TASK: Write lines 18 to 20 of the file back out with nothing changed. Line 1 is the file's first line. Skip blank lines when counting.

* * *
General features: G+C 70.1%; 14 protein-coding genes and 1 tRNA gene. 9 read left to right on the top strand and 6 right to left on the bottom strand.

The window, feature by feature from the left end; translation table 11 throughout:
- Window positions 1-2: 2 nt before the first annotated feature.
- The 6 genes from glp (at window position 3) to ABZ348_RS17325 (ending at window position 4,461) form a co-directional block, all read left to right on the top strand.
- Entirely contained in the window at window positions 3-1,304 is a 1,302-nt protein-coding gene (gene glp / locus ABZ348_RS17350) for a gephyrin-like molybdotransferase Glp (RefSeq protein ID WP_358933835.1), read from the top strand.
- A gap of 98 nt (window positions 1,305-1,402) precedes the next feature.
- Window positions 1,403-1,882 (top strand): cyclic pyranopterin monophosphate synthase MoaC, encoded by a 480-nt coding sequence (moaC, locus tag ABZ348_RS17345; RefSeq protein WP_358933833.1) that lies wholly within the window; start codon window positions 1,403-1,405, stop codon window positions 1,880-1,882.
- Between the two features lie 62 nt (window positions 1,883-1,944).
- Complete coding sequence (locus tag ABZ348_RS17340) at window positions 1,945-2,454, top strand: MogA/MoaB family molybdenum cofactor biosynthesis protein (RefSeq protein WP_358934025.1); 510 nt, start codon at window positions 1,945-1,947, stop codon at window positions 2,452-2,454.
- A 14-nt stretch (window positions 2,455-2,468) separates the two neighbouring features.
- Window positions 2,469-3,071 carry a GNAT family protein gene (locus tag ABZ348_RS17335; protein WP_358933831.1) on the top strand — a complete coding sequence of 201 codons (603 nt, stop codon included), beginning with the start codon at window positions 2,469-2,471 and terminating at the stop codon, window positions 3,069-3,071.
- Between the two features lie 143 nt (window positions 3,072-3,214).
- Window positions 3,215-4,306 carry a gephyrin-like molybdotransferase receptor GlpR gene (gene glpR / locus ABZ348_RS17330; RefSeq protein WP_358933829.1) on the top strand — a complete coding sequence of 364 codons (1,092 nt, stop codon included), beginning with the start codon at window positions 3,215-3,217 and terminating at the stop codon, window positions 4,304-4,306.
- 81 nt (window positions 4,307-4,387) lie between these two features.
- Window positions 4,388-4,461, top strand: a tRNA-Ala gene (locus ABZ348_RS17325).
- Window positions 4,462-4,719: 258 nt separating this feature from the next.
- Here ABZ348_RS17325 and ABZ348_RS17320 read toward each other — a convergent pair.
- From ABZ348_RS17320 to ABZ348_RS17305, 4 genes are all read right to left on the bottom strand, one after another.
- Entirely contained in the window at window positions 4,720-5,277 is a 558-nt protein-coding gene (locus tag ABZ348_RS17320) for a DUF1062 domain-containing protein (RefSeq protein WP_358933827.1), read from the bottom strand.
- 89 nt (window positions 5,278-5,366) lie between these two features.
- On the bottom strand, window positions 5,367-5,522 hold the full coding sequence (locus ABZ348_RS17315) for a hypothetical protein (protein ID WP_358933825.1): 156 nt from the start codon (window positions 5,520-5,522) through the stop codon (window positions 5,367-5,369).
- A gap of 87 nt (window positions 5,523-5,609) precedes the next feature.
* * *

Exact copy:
- From ABZ348_RS17320 to ABZ348_RS17305, 4 genes are all read right to left on the bottom strand, one after another.
- Entirely contained in the window at window positions 4,720-5,277 is a 558-nt protein-coding gene (locus tag ABZ348_RS17320) for a DUF1062 domain-containing protein (RefSeq protein WP_358933827.1), read from the bottom strand.
- 89 nt (window positions 5,278-5,366) lie between these two features.